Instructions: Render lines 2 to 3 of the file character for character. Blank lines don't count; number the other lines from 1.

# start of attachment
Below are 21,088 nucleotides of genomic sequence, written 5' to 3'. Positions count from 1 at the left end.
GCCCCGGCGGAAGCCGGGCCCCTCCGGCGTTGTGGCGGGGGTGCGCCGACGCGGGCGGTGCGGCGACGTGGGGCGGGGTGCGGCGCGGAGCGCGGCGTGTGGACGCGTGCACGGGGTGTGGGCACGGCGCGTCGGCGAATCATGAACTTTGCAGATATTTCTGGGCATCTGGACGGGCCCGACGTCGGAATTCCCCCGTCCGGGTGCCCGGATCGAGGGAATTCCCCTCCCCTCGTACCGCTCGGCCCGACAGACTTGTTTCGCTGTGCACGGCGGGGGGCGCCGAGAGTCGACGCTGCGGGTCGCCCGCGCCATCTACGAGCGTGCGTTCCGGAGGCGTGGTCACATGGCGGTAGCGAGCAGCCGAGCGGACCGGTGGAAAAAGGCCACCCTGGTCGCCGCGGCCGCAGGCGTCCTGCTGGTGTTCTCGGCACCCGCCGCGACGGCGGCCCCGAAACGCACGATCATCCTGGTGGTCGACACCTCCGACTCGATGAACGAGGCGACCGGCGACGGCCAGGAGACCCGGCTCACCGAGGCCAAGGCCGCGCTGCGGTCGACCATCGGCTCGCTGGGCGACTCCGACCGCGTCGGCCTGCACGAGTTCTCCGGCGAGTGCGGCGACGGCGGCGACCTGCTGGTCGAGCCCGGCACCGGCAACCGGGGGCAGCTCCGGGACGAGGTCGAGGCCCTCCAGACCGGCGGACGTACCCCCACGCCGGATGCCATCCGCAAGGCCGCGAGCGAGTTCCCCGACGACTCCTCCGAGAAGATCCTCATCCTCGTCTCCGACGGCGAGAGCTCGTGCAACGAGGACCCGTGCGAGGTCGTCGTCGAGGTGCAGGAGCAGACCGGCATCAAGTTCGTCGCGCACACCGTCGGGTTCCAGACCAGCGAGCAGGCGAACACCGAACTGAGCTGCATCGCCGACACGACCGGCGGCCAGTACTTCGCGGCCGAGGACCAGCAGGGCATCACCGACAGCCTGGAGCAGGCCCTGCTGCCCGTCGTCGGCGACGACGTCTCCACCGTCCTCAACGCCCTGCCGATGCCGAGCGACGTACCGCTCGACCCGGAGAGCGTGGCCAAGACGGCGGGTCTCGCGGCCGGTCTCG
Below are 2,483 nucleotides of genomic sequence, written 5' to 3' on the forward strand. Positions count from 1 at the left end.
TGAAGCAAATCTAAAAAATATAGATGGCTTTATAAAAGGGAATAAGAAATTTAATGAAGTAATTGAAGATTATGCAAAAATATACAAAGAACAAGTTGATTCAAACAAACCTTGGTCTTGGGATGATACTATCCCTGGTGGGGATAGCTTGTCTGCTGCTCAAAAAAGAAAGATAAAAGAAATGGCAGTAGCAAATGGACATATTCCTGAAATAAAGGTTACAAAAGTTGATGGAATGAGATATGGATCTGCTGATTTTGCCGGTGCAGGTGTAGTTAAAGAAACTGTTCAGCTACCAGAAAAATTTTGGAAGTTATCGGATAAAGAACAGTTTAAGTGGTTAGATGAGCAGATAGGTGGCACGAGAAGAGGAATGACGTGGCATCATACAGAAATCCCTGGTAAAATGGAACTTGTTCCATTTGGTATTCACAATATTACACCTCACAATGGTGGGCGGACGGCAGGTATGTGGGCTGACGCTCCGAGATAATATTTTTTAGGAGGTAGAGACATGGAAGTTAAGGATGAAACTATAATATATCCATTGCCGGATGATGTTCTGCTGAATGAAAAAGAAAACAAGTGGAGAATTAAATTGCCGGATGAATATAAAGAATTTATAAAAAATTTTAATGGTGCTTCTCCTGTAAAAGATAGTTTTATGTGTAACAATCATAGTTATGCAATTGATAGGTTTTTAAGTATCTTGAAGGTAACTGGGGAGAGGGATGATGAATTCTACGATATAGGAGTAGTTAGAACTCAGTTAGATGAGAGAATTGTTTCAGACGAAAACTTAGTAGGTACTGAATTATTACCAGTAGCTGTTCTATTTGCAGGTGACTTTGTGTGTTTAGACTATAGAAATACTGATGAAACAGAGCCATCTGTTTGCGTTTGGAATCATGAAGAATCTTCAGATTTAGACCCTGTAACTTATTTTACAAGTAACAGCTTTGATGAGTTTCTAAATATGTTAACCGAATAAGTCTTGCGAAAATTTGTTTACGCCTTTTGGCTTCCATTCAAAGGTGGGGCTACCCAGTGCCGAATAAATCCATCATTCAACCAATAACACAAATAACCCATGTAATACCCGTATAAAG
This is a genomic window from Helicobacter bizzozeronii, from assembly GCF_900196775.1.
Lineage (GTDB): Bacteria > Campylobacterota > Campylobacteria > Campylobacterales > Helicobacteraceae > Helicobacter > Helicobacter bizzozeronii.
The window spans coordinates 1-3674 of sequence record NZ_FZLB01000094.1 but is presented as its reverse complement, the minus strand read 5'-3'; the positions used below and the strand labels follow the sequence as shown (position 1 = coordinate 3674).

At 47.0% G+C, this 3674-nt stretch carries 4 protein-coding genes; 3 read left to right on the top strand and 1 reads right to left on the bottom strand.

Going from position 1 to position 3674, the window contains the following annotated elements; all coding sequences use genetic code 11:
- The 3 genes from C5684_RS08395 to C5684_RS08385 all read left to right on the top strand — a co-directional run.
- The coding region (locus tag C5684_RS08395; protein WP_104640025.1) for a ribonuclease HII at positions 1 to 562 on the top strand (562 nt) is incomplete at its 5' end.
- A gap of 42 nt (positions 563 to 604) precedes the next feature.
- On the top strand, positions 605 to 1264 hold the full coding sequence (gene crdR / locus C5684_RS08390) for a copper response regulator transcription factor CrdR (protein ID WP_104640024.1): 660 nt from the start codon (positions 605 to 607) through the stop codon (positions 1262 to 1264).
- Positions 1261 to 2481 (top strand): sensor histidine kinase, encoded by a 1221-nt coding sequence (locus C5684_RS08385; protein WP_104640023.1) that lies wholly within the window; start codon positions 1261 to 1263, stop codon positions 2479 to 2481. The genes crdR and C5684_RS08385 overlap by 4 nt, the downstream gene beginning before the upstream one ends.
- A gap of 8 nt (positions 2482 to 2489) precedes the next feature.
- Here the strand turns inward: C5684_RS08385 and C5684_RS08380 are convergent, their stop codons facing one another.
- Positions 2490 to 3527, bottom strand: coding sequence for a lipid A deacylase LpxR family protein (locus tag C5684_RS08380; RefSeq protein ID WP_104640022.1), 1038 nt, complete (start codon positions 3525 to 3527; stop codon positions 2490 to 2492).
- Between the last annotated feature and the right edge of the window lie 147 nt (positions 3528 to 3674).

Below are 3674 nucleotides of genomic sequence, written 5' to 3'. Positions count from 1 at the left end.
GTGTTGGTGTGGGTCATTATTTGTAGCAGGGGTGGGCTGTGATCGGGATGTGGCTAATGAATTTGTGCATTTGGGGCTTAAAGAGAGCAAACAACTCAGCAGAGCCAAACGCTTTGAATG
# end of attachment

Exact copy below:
GCCCCGGCGGAAGCCGGGCCCCTCCGGCGTTGTGGCGGGGGTGCGCCGACGCGGGCGGTGCGGCGACGTGGGGCGGGGTGCGGCGCGGAGCGCGGCGTGTGGACGCGTGCACGGGGTGTGGGCACGGCGCGTCGGCGAATCATGAACTTTGCAGATATTTCTGGGCATCTGGACGGGCCCGACGTCGGAATTCCCCCGTCCGGGTGCCCGGATCGAGGGAATTCCCCTCCCCTCGTACCGCTCGGCCCGACAGACTTGTTTCGCTGTGCACGGCGGGGGGCGCCGAGAGTCGACGCTGCGGGTCGCCCGCGCCATCTACGAGCGTGCGTTCCGGAGGCGTGGTCACATGGCGGTAGCGAGCAGCCGAGCGGACCGGTGGAAAAAGGCCACCCTGGTCGCCGCGGCCGCAGGCGTCCTGCTGGTGTTCTCGGCACCCGCCGCGACGGCGGCCCCGAAACGCACGATCATCCTGGTGGTCGACACCTCCGACTCGATGAACGAGGCGACCGGCGACGGCCAGGAGACCCGGCTCACCGAGGCCAAGGCCGCGCTGCGGTCGACCATCGGCTCGCTGGGCGACTCCGACCGCGTCGGCCTGCACGAGTTCTCCGGCGAGTGCGGCGACGGCGGCGACCTGCTGGTCGAGCCCGGCACCGGCAACCGGGGGCAGCTCCGGGACGAGGTCGAGGCCCTCCAGACCGGCGGACGTACCCCCACGCCGGATGCCATCCGCAAGGCCGCGAGCGAGTTCCCCGACGACTCCTCCGAGAAGATCCTCATCCTCGTCTCCGACGGCGAGAGCTCGTGCAACGAGGACCCGTGCGAGGTCGTCGTCGAGGTGCAGGAGCAGACCGGCATCAAGTTCGTCGCGCACACCGTCGGGTTCCAGACCAGCGAGCAGGCGAACACCGAACTGAGCTGCATCGCCGACACGACCGGCGGCCAGTACTTCGCGGCCGAGGACCAGCAGGGCATCACCGACAGCCTGGAGCAGGCCCTGCTGCCCGTCGTCGGCGACGACGTCTCCACCGTCCTCAACGCCCTGCCGATGCCGAGCGACGTACCGCTCGACCCGGAGAGCGTGGCCAAGACGGCGGGTCTCGCGGCCGGTCTCG
Below are 2,483 nucleotides of genomic sequence, written 5' to 3' on the forward strand. Positions count from 1 at the left end.